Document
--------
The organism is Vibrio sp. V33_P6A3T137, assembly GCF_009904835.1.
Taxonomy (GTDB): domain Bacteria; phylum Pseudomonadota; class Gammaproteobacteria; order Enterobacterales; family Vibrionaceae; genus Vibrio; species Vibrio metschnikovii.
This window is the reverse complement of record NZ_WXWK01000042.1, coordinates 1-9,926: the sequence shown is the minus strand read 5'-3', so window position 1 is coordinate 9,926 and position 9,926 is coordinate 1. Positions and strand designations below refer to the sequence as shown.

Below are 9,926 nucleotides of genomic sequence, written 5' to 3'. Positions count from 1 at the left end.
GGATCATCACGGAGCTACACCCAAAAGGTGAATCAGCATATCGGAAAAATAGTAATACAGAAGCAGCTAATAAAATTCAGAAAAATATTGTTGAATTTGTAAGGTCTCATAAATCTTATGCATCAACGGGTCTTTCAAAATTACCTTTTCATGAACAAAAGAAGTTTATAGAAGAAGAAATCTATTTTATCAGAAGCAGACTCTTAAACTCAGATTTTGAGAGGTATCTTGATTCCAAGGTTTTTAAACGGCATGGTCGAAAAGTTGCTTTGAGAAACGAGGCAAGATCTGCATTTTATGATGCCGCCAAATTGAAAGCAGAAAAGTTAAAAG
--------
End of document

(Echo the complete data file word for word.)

The organism is Vibrio sp. V33_P6A3T137, assembly GCF_009904835.1.
Taxonomy (GTDB): domain Bacteria; phylum Pseudomonadota; class Gammaproteobacteria; order Enterobacterales; family Vibrionaceae; genus Vibrio; species Vibrio metschnikovii.
This window is the reverse complement of record NZ_WXWK01000042.1, coordinates 1-9,926: the sequence shown is the minus strand read 5'-3', so window position 1 is coordinate 9,926 and position 9,926 is coordinate 1. Positions and strand designations below refer to the sequence as shown.

Below are 9,926 nucleotides of genomic sequence, written 5' to 3'. Positions count from 1 at the left end.
GGATCATCACGGAGCTACACCCAAAAGGTGAATCAGCATATCGGAAAAATAGTAATACAGAAGCAGCTAATAAAATTCAGAAAAATATTGTTGAATTTGTAAGGTCTCATAAATCTTATGCATCAACGGGTCTTTCAAAATTACCTTTTCATGAACAAAAGAAGTTTATAGAAGAAGAAATCTATTTTATCAGAAGCAGACTCTTAAACTCAGATTTTGAGAGGTATCTTGATTCCAAGGTTTTTAAACGGCATGGTCGAAAAGTTGCTTTGAGAAACGAGGCAAGATCTGCATTTTATGATGCCGCCAAATTGAAAGCAGAAAAGTTAAAAG